How will your work benefit other groups that are working on nanopore-based sequencing methods?
We just published a paper on noise in synthetic pores and our approaches to reducing that noise in Nanotechnology. We did a careful analysis of where the noise sources were in synthetic pores and figured out how to reduce at least some of the noise sources. I think we actually have the lowest-noise pores of anyone out there right now. That in itself should be of great interest to people using synthetic pores for DNA sequencing because they obviously will also need to reduce their noise.
Other studies we are doing that I think will be of interest to them is the kinetics of DNA translocation through the pores. A lot of these schemes will depend heavily on understanding how fast the DNA goes through the pore, and not only that, but from one molecule to the next, what is the difference in the rates at which the molecules might go through. We found in the organic pores that there is a tremendous difference from one molecule to the next. There are molecules that go through in a millisecond, and then other molecules will take ten seconds to go through. We have actually studied that in detail and shown that some of the assumptions that were been made in terms of the distribution of times for the molecule passage were incorrect. We have a far better understanding what the distributions would be now, which will help guide people in development of sequencing detection schemes.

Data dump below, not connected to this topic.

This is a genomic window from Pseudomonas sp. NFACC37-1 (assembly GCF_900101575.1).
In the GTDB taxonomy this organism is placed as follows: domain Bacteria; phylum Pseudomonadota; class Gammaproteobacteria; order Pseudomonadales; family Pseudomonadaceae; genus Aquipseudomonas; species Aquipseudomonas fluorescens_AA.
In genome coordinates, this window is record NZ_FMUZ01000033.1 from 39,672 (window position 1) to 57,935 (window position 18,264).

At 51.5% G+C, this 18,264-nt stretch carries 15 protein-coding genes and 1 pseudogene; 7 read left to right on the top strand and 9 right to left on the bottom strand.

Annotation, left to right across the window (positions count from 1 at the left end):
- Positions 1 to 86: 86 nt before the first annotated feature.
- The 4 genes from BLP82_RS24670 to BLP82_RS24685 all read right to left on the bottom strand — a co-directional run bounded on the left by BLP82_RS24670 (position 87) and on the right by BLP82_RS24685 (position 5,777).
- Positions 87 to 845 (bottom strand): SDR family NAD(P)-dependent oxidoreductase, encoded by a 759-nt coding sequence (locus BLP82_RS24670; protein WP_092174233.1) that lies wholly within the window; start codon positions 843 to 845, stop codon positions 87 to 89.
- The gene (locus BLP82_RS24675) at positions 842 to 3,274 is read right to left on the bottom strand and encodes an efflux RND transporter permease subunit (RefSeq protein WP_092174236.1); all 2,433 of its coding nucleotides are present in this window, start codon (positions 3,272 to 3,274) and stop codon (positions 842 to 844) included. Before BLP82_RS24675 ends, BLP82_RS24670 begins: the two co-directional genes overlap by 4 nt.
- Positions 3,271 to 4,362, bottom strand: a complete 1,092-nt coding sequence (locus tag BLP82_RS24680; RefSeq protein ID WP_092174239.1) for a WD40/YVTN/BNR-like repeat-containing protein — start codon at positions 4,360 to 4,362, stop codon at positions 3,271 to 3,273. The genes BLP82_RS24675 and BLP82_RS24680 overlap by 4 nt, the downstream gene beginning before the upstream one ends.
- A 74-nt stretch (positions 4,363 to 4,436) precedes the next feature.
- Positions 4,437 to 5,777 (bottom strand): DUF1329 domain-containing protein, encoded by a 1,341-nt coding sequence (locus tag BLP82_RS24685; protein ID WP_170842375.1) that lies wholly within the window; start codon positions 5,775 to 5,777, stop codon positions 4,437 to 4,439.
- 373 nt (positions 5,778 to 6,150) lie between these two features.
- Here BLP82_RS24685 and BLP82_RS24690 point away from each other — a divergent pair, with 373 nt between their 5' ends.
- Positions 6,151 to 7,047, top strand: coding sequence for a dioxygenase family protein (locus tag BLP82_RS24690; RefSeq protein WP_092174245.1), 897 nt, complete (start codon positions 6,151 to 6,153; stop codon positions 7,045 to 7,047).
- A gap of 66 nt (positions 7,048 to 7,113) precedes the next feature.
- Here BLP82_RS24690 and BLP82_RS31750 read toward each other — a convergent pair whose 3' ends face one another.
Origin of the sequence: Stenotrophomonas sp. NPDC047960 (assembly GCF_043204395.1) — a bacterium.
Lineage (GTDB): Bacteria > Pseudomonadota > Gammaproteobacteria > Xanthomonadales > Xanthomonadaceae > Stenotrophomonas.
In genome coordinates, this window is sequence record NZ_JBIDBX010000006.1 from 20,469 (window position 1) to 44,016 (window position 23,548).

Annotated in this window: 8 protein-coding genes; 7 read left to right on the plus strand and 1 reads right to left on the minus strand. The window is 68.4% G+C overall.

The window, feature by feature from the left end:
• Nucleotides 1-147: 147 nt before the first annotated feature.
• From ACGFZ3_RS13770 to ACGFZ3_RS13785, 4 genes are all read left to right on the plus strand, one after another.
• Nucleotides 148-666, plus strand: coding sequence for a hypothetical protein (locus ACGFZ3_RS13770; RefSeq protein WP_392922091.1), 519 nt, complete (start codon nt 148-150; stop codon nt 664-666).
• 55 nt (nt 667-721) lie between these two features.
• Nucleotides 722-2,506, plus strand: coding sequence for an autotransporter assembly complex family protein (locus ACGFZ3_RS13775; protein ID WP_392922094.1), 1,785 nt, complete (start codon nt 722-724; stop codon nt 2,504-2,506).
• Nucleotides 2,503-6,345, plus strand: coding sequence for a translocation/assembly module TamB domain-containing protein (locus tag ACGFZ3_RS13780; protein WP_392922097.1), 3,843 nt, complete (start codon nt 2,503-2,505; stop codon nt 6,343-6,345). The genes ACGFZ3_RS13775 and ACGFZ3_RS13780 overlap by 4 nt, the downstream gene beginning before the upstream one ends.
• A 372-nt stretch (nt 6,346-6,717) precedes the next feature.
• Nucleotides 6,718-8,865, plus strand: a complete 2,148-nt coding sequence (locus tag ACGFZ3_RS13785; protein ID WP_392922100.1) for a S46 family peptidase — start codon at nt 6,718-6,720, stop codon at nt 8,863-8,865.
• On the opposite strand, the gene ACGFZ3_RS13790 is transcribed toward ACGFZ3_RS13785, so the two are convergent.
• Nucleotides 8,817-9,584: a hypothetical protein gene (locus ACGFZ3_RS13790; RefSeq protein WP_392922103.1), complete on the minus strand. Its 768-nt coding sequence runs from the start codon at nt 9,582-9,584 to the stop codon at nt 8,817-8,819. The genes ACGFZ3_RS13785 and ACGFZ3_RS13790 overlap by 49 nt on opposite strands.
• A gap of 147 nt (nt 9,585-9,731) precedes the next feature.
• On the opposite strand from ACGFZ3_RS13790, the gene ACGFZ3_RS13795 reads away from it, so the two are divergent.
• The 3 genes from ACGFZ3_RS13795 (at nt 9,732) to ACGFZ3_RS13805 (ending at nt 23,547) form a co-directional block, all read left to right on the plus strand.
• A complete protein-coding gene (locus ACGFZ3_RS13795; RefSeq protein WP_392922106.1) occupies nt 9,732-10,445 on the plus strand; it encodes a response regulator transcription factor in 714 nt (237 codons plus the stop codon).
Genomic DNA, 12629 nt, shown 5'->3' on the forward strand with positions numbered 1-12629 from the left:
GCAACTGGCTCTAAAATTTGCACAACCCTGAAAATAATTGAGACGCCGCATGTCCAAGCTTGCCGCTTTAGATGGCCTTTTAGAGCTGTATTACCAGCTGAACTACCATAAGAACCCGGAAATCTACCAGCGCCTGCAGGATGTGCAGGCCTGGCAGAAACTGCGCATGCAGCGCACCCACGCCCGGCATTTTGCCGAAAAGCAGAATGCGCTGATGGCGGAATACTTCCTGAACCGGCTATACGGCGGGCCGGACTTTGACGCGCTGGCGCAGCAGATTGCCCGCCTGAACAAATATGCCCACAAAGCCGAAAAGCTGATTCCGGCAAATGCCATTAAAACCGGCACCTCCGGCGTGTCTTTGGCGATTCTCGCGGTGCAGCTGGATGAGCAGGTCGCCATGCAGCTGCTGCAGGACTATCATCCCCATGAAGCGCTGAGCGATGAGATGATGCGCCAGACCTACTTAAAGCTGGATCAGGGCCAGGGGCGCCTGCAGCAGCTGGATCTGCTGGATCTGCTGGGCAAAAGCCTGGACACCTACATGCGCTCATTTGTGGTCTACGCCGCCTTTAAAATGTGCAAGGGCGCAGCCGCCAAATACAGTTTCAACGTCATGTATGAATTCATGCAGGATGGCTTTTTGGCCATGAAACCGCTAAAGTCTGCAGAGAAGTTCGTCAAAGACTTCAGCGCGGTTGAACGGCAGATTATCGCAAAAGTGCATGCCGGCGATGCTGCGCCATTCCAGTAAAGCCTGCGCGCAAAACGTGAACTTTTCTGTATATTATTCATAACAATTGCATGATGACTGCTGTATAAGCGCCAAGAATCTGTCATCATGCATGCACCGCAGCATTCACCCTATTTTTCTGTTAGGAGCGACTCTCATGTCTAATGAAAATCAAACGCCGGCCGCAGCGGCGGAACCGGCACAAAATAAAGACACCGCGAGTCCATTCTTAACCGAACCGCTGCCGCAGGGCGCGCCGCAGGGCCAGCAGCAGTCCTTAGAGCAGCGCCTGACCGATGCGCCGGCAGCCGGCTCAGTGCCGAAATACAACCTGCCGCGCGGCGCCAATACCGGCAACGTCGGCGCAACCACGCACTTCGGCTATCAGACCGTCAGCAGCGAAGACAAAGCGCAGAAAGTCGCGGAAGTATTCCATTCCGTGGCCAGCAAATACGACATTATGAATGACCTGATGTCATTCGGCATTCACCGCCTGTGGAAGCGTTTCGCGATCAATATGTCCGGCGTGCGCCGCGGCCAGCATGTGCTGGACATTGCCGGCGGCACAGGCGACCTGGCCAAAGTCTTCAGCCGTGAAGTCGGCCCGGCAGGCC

And then in general, the fabrication methods and fabrication of arrays of pores [will be useful to other groups.] Obviously, we share all of these things with the grantees at the NHGRI meetings.
One of the reasons why we are pursuing the direction that we are pursuing, which is not direct sequencing, is that we think, technically, it’s much easier to achieve in the short term. This is not a 10-year horizon, it’s more like a two-year horizon. You never know how things go, but it’s certainly technically easier than sequencing.